- Cleverbeans
**Posts:**1378**Joined:**Wed Mar 26, 2008 1:16 pm UTC

### Re: Calculus and Computer Science

I have only taken one machine learning course but we definitely used calculus for the gradient descent algorithm. That being said it was only one topic in the course and most of the other problems we solved primarily used statistics and linear algebra. You won't need calculus that much but I expect will be required from time to time. In the end you can customize your learning to avoid it, but I don't think you'll get out of doing at least a years worth of undergraduate calculus.

"Labor is prior to, and independent of, capital. Capital is only the fruit of labor, and could never have existed if labor had not first existed. Labor is the superior of capital, and deserves much the higher consideration." - Abraham Lincoln

### Re: Calculus and Computer Science

For most applications, you need to know only the basics of calculus, if that. So I wouldn't worry about failing calculus.

But lots of math is needed in many areas of computer science. You'll need to have a good grasp of linear algebra to do some AI work. And working with probabilities is going to be important if you specialize in AI. If you study computer science (even not working towards AI), you'll need to take classes in discrete mathematics.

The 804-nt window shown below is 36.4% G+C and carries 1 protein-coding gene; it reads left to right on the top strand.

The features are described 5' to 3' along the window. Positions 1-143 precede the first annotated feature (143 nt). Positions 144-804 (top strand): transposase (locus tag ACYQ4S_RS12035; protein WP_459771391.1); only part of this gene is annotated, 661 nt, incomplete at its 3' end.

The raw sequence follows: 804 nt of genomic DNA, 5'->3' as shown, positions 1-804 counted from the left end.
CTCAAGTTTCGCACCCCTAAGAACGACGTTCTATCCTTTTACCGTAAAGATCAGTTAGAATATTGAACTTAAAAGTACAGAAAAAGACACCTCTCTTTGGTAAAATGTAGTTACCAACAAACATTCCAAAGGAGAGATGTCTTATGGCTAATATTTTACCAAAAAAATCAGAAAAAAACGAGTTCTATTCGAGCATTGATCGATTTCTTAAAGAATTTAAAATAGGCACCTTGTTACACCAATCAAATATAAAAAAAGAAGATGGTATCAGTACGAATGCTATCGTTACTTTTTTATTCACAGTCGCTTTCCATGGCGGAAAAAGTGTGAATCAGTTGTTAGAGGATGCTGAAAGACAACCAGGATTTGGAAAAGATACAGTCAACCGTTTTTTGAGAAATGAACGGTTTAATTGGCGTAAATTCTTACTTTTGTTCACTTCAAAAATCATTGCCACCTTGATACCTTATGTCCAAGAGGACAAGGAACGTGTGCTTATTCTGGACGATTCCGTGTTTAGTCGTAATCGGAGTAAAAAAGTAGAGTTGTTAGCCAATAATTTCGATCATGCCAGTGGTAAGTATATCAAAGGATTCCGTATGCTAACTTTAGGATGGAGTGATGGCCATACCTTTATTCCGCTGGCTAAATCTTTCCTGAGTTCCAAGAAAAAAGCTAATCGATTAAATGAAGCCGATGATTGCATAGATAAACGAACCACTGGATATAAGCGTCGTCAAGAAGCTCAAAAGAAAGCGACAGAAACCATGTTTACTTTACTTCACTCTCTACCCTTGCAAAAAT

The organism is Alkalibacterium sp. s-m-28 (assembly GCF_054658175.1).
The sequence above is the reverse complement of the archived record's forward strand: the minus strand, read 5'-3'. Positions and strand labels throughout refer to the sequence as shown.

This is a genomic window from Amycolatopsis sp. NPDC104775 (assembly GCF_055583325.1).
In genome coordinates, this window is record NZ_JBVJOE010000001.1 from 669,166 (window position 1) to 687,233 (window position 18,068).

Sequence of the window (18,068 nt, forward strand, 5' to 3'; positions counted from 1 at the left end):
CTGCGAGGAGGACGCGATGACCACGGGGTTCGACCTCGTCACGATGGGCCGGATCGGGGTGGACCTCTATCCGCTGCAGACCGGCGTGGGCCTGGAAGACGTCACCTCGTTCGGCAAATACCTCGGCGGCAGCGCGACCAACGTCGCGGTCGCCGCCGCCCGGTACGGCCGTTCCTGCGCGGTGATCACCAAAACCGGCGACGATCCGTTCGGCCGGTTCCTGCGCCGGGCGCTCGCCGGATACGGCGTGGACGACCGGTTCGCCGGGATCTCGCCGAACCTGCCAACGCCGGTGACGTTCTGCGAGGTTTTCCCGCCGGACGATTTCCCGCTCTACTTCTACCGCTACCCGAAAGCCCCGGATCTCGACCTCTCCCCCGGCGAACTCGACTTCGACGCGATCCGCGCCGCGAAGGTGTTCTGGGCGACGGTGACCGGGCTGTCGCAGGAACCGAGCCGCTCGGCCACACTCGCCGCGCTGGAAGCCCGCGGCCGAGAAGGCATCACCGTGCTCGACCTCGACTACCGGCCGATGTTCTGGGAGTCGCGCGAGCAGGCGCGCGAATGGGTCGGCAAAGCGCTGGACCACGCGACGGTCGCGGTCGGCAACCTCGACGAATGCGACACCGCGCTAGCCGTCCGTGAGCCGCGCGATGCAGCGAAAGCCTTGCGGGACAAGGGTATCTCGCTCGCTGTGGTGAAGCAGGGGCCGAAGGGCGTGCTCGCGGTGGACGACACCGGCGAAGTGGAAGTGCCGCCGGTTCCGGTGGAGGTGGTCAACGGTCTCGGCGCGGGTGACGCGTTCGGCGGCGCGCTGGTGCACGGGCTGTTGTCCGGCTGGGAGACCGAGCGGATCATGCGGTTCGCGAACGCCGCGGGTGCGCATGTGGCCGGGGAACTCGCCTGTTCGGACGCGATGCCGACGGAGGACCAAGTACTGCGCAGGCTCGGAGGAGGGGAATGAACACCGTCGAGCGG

I think the bigger issue is whether you're having trouble just with calculus, or with math in general, or with continuous mathematics as opposed to discrete mathematics. If the problem is just calculus, it's probably not a huge issue. If you're going to have trouble in all your advanced math classes, you can still be a decent programmer, but going to college and learning AI programming will be very difficult.

But lots of math is needed in many areas of computer science. You'll need to have a good grasp of linear algebra to do some AI work. And working with probabilities is going to be important if you specialize in AI. If you study computer science (even not working towards AI), you'll need to take classes in discrete mathematics.

I think the bigger issue is whether you're having trouble just with calculus, or with math in general, or with continuous mathematics as opposed to discrete mathematics. If the problem is just calculus, it's probably not a huge issue. If you're going to have trouble in all your advanced math classes, you can still be a decent programmer, but going to college and learning AI programming will be very difficult.